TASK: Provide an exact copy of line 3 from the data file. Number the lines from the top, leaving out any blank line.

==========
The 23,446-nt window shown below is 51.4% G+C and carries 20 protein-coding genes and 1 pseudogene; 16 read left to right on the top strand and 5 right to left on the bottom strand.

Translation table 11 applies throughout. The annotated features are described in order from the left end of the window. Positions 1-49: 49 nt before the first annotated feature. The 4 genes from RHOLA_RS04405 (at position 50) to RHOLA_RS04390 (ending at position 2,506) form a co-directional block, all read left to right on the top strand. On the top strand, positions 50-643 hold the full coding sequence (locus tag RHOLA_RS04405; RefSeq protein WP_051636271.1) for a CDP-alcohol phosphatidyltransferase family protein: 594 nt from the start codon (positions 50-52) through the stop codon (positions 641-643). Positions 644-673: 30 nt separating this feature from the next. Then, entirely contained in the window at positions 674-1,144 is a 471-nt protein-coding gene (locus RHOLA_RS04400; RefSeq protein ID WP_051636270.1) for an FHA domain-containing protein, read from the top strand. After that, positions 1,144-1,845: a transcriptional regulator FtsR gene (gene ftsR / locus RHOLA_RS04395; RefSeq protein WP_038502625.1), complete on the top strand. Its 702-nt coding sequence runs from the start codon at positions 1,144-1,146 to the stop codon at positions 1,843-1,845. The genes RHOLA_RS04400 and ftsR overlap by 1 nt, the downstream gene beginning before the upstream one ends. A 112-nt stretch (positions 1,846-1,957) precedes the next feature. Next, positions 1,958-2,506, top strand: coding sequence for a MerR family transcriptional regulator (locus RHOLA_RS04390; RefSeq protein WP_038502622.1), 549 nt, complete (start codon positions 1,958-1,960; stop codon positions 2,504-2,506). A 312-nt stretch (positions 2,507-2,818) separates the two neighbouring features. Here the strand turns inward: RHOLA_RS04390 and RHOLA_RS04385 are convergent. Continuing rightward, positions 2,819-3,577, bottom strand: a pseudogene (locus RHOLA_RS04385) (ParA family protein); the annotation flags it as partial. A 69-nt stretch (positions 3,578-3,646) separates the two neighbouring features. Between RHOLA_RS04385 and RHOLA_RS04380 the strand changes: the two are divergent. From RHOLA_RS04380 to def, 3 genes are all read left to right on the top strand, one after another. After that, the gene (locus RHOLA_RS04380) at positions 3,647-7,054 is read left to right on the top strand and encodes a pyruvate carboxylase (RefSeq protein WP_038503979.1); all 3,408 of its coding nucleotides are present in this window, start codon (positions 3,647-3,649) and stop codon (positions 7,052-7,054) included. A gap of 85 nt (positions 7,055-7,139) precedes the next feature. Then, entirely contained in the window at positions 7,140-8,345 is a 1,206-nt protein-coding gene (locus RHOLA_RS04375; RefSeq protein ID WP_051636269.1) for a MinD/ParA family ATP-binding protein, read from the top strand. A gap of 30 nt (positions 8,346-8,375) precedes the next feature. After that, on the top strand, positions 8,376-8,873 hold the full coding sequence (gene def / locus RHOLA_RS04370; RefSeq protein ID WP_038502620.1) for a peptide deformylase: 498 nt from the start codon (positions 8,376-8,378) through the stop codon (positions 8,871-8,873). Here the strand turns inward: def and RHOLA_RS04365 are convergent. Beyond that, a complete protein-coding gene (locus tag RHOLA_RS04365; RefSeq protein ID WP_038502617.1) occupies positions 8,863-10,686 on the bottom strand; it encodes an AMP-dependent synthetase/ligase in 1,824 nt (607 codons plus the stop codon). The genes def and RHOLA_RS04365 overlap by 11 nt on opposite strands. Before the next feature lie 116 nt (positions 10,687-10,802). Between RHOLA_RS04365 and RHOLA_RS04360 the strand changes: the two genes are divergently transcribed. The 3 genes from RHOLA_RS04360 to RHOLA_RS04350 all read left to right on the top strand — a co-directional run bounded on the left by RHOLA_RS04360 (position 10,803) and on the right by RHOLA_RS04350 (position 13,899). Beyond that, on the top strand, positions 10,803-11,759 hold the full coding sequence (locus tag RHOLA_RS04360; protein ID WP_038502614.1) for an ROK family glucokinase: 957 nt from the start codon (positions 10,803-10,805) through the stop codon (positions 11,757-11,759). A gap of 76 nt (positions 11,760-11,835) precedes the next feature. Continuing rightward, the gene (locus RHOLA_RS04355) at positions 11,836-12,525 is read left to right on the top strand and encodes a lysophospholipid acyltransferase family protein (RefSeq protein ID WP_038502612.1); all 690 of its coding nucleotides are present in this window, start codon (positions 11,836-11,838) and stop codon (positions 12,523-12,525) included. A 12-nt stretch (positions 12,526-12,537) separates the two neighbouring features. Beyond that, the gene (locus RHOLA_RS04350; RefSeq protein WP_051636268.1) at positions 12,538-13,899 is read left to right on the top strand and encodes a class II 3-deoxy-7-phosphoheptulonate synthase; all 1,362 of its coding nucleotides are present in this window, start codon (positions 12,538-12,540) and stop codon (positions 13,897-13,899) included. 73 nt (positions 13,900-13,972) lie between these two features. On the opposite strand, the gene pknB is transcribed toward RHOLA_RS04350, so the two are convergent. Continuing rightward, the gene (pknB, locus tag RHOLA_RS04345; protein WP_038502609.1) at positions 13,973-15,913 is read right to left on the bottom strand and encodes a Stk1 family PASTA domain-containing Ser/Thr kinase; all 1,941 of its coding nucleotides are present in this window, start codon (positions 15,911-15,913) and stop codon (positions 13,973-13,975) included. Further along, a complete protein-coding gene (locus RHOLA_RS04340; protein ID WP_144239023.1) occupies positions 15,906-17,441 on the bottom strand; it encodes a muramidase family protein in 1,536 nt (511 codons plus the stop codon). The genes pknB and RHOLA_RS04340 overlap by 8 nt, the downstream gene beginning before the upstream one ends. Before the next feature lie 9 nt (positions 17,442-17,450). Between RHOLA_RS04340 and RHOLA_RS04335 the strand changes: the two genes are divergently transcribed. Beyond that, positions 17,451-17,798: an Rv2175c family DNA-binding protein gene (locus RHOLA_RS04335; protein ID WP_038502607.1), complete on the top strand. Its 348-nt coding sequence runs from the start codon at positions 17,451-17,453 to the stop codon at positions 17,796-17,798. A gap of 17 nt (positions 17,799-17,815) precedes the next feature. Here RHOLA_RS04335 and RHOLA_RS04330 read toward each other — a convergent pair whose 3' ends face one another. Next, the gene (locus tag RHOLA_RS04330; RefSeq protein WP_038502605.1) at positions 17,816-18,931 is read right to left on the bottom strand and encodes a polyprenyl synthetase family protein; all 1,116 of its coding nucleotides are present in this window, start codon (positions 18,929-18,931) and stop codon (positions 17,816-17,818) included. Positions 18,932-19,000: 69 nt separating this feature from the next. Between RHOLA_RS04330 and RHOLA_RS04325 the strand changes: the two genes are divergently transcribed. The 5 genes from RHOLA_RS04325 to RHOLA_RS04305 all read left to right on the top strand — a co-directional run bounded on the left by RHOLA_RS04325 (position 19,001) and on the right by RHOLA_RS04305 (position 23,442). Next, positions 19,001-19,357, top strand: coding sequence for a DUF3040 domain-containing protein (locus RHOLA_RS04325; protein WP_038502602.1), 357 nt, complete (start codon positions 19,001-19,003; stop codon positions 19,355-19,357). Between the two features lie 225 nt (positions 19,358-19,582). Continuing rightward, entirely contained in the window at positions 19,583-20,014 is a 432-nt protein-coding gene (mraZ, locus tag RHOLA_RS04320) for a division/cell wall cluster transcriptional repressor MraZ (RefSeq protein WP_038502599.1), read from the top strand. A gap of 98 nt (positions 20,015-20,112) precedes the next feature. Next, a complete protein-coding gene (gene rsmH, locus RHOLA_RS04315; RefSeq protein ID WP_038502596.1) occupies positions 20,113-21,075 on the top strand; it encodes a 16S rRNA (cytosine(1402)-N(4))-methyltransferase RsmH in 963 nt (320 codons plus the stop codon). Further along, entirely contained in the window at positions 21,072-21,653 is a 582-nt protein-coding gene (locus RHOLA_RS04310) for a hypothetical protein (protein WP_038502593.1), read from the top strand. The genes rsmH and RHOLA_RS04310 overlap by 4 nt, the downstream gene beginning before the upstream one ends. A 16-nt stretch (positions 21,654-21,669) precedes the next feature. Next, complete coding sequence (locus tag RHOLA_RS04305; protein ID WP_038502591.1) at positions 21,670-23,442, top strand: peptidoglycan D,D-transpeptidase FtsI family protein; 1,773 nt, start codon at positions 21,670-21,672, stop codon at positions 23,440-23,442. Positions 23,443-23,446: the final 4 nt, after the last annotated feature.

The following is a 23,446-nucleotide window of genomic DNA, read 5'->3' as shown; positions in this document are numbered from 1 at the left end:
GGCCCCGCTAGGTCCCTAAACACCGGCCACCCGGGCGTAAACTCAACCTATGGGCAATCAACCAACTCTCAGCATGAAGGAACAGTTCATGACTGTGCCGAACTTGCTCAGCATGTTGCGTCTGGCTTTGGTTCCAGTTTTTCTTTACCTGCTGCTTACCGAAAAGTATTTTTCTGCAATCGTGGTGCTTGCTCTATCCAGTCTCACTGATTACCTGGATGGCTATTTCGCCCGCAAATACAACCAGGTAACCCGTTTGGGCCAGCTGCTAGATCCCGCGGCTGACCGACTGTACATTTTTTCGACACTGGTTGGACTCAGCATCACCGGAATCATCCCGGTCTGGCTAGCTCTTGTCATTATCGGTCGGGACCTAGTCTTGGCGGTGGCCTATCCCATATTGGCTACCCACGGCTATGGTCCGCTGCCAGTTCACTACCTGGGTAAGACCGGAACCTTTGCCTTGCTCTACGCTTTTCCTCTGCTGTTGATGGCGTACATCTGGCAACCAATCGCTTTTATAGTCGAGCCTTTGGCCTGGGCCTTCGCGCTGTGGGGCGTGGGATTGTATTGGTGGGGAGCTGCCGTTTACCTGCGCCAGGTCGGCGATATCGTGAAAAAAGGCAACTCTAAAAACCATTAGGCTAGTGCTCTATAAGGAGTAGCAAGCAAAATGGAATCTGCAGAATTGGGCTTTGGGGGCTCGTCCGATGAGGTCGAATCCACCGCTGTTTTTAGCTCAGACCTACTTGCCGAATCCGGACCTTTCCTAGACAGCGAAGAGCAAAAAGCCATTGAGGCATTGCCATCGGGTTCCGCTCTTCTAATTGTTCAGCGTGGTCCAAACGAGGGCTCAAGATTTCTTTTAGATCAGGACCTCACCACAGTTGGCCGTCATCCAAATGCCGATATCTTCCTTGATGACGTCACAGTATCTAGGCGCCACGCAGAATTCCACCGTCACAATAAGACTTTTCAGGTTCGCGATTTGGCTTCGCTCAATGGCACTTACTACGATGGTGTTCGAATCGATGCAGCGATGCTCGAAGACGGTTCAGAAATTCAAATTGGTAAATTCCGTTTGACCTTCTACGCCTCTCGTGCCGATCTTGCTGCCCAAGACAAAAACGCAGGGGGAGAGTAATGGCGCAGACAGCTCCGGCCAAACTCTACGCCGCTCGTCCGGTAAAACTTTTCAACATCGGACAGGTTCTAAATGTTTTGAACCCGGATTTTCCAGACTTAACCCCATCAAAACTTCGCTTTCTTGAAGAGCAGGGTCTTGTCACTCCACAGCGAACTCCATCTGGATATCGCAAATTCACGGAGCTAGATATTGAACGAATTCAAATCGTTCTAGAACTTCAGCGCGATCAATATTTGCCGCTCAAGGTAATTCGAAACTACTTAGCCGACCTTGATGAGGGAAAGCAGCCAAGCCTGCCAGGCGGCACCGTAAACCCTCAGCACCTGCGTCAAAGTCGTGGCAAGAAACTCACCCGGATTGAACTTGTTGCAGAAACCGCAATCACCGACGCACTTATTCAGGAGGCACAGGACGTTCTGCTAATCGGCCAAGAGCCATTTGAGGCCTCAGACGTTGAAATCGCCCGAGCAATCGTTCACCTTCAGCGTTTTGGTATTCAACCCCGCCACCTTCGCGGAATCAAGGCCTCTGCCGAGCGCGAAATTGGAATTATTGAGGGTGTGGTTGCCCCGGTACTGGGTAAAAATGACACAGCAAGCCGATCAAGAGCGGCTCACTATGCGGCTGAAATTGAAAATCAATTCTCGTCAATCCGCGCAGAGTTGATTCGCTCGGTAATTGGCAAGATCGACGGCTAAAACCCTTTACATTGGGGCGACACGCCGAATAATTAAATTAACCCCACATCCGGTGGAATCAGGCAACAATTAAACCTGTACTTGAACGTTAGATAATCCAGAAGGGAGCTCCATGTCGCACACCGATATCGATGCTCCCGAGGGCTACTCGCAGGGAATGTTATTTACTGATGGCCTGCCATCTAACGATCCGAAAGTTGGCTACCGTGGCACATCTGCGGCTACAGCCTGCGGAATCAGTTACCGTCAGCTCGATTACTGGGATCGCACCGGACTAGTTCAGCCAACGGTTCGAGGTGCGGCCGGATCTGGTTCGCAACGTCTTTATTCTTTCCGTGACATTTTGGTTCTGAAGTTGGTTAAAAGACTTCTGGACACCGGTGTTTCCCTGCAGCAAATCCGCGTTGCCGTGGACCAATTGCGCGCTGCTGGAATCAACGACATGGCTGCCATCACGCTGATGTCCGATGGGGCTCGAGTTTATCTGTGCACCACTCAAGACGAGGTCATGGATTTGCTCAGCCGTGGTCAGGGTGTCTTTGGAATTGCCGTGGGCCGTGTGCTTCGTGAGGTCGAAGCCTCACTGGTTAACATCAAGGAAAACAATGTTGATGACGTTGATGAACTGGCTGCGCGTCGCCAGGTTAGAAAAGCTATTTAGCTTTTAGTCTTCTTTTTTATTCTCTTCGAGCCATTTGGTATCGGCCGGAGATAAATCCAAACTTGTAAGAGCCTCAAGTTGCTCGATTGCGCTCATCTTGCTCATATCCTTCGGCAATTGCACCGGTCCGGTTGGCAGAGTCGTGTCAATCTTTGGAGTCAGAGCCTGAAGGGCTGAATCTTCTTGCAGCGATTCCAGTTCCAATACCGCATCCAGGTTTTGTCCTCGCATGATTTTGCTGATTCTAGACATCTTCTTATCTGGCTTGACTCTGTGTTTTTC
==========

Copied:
The following is a 23,446-nucleotide window of genomic DNA, read 5'->3' as shown; positions in this document are numbered from 1 at the left end: